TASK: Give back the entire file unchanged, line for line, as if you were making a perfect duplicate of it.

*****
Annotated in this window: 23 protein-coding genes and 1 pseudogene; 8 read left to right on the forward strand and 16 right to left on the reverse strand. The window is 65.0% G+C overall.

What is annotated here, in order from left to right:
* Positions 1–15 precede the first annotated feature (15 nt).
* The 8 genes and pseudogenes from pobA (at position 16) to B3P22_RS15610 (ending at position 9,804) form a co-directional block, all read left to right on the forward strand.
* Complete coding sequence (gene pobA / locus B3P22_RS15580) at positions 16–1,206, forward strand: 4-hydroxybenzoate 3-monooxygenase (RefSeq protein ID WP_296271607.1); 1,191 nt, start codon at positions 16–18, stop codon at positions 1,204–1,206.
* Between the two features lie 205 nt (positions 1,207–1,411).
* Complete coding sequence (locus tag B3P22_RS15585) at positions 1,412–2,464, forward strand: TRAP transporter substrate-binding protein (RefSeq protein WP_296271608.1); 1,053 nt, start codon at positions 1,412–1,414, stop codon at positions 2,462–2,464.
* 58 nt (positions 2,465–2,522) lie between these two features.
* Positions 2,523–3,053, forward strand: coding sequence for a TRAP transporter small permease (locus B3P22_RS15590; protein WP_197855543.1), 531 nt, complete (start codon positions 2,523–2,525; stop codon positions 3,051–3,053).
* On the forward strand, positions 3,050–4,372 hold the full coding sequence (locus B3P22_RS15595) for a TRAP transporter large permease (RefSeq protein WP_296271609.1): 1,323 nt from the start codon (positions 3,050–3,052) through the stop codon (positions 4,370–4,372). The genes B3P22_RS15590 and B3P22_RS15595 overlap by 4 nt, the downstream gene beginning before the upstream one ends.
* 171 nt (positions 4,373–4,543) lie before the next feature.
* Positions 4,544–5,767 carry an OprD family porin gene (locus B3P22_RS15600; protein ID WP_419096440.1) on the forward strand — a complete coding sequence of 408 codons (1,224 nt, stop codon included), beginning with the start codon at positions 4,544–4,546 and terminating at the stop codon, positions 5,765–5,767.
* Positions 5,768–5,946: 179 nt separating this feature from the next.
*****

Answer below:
Annotated in this window: 23 protein-coding genes and 1 pseudogene; 8 read left to right on the forward strand and 16 right to left on the reverse strand. The window is 65.0% G+C overall.

What is annotated here, in order from left to right:
* Positions 1–15 precede the first annotated feature (15 nt).
* The 8 genes and pseudogenes from pobA (at position 16) to B3P22_RS15610 (ending at position 9,804) form a co-directional block, all read left to right on the forward strand.
* Complete coding sequence (gene pobA / locus B3P22_RS15580) at positions 16–1,206, forward strand: 4-hydroxybenzoate 3-monooxygenase (RefSeq protein ID WP_296271607.1); 1,191 nt, start codon at positions 16–18, stop codon at positions 1,204–1,206.
* Between the two features lie 205 nt (positions 1,207–1,411).
* Complete coding sequence (locus tag B3P22_RS15585) at positions 1,412–2,464, forward strand: TRAP transporter substrate-binding protein (RefSeq protein WP_296271608.1); 1,053 nt, start codon at positions 1,412–1,414, stop codon at positions 2,462–2,464.
* 58 nt (positions 2,465–2,522) lie between these two features.
* Positions 2,523–3,053, forward strand: coding sequence for a TRAP transporter small permease (locus B3P22_RS15590; protein WP_197855543.1), 531 nt, complete (start codon positions 2,523–2,525; stop codon positions 3,051–3,053).
* On the forward strand, positions 3,050–4,372 hold the full coding sequence (locus B3P22_RS15595) for a TRAP transporter large permease (RefSeq protein WP_296271609.1): 1,323 nt from the start codon (positions 3,050–3,052) through the stop codon (positions 4,370–4,372). The genes B3P22_RS15590 and B3P22_RS15595 overlap by 4 nt, the downstream gene beginning before the upstream one ends.
* 171 nt (positions 4,373–4,543) lie before the next feature.
* Positions 4,544–5,767 carry an OprD family porin gene (locus B3P22_RS15600; protein ID WP_419096440.1) on the forward strand — a complete coding sequence of 408 codons (1,224 nt, stop codon included), beginning with the start codon at positions 4,544–4,546 and terminating at the stop codon, positions 5,765–5,767.
* Positions 5,768–5,946: 179 nt separating this feature from the next.